Theatre venues can also embrace digital. In October 2020, JCA Arts Marketing published findings that digital theater attracted 43 percent new audiences to theatre. Nearly half of the audiences who clicked on events were distinct from those who regularly attend in-person performances. This is a very powerful discovery. Moreover, the demographics of these clicking audiences have shown a wider diversity in class, race, gender, and age. By liberating ourselves from the location of a venue at a specific time with often prohibitive ticket prices, digital accessibility has the potential to crack open a wider demographic of theatre patrons in a profoundly expansive way. 

Another overlooked equity unique to online performance is in the audience’s live response to the work. Digital performance allows some viewers to be verbal and active, others to be silent, some to watch in groups and others alone. This allows the work to meet the viewers in individualized ways simultaneously, without compromising the experience of other audience members. The audience member who likes to actively talk back to the stage with their lights on won’t disrupt the experience of the audience member who seeks silence and darkness when consuming live theatre. And while some in-person theatres offer sensory-friendly performances, ASL, and closed-captioned performances, digital platforms allow these viewing preferences to be offered simultaneously, which diminishes the “othering” effect of specially set aside in-person performance dates.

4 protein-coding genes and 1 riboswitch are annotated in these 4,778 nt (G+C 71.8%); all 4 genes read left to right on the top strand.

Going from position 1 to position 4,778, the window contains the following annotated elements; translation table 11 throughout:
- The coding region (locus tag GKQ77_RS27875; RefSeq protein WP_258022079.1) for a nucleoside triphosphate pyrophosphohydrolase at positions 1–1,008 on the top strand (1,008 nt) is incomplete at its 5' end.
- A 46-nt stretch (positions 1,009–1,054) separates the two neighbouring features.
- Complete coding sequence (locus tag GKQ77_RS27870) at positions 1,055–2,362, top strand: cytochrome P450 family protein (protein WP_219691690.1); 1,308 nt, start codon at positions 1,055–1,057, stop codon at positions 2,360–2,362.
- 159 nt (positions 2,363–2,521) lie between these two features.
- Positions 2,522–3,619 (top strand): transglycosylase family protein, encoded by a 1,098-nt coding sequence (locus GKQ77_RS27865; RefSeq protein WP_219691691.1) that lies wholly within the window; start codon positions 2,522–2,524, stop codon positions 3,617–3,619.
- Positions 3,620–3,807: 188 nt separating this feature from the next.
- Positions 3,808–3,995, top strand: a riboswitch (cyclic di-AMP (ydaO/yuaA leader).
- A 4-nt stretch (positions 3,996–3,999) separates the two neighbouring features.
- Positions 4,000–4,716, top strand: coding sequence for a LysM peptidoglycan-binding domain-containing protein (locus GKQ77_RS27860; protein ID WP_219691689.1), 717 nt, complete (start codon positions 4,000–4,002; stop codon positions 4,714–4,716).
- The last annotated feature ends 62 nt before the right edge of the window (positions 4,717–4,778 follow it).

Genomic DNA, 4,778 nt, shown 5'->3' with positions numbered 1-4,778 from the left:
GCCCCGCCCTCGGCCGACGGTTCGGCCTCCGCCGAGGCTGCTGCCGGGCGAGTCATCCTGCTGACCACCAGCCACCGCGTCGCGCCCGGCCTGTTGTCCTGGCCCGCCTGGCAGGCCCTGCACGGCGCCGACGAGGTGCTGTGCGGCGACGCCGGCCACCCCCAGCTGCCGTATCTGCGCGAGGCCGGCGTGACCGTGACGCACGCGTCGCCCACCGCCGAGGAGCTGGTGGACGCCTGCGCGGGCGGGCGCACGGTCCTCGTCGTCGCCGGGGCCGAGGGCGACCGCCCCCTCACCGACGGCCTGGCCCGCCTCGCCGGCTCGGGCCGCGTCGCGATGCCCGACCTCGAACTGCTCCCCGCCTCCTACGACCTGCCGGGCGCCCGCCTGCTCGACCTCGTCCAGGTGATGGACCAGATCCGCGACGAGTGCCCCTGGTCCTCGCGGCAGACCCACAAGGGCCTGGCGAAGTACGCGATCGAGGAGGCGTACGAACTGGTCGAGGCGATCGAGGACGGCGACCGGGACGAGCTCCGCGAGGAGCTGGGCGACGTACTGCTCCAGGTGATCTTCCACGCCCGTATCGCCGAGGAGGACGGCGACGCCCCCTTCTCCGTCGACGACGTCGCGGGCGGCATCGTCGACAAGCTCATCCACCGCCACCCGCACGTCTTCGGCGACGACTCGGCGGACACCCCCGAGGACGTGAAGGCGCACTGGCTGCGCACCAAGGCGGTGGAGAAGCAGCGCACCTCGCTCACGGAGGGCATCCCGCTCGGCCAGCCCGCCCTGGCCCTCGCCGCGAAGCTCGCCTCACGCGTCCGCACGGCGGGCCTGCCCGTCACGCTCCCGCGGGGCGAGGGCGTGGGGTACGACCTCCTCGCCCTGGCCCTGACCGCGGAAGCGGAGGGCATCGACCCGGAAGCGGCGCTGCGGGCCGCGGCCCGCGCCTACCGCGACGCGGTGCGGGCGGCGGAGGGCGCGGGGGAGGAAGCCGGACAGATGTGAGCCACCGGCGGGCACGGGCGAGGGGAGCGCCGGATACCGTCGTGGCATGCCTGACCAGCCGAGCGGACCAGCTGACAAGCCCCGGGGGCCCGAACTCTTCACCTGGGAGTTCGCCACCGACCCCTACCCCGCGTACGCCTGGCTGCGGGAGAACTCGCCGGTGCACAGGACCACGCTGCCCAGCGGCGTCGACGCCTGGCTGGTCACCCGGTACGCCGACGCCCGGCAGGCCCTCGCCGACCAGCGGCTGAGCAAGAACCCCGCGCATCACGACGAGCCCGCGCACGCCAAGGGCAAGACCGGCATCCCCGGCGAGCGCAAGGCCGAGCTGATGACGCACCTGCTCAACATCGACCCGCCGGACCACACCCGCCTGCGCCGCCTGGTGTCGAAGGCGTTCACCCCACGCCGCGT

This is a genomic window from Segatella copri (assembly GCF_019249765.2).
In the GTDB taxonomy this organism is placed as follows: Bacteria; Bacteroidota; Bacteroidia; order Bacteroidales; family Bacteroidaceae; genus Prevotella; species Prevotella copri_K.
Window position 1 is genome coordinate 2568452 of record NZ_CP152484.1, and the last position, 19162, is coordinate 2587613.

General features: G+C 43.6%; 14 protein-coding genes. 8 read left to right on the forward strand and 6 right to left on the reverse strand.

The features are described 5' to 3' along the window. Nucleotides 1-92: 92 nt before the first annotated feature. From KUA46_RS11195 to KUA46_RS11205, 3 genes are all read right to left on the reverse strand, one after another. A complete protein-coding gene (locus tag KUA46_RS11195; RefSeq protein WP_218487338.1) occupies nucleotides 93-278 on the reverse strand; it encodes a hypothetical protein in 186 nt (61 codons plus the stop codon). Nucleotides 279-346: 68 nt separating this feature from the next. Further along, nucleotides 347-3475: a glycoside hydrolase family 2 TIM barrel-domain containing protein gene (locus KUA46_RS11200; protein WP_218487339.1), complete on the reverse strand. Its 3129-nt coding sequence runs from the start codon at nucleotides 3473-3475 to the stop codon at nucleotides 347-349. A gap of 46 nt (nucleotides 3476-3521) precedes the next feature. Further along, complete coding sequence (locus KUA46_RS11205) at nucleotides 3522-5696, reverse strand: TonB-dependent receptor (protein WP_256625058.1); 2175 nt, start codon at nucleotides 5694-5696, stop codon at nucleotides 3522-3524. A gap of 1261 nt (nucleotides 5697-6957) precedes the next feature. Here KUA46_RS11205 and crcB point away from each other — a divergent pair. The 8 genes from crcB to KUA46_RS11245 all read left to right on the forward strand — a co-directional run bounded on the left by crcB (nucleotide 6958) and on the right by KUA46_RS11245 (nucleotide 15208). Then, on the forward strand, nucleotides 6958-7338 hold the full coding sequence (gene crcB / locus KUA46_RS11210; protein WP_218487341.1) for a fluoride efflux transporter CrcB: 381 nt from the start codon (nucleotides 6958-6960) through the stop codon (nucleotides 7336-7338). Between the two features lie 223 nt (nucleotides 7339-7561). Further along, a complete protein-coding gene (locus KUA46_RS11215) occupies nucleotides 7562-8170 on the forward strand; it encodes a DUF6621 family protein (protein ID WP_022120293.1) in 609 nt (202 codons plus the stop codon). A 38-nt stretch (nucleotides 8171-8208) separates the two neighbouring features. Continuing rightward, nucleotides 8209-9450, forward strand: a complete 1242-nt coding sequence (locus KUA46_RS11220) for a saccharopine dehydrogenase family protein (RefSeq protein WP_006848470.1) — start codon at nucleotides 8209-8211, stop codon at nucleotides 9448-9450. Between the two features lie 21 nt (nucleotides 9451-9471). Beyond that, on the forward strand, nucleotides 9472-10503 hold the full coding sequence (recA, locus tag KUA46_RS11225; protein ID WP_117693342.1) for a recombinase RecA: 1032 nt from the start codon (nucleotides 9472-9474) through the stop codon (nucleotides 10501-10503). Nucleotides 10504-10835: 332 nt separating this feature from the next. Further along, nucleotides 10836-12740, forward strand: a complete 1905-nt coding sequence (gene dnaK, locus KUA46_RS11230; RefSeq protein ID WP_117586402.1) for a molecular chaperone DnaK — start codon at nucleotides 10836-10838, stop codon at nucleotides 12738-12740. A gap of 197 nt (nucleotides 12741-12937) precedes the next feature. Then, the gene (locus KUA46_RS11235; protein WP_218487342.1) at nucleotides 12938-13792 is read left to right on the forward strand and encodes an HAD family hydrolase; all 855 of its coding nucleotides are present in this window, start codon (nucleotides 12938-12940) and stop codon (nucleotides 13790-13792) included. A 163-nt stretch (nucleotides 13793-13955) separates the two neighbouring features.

This accessibility is not only liberating to the viewer, but to the artists’ ecosystem as well. Over the last 18 months, many underrepresented artists were able to mobilize globally to share and develop their stories in immediate ways. With a demand for new work that could speak to the current cultural climate, online platforms not only made this immediacy possible, but responsive, efficient, and sustainable. Without the pipeline of annual season planning, digital platforms revealed how quickly we can gather when no longer limited by highly unsustainable means of travel and lodging.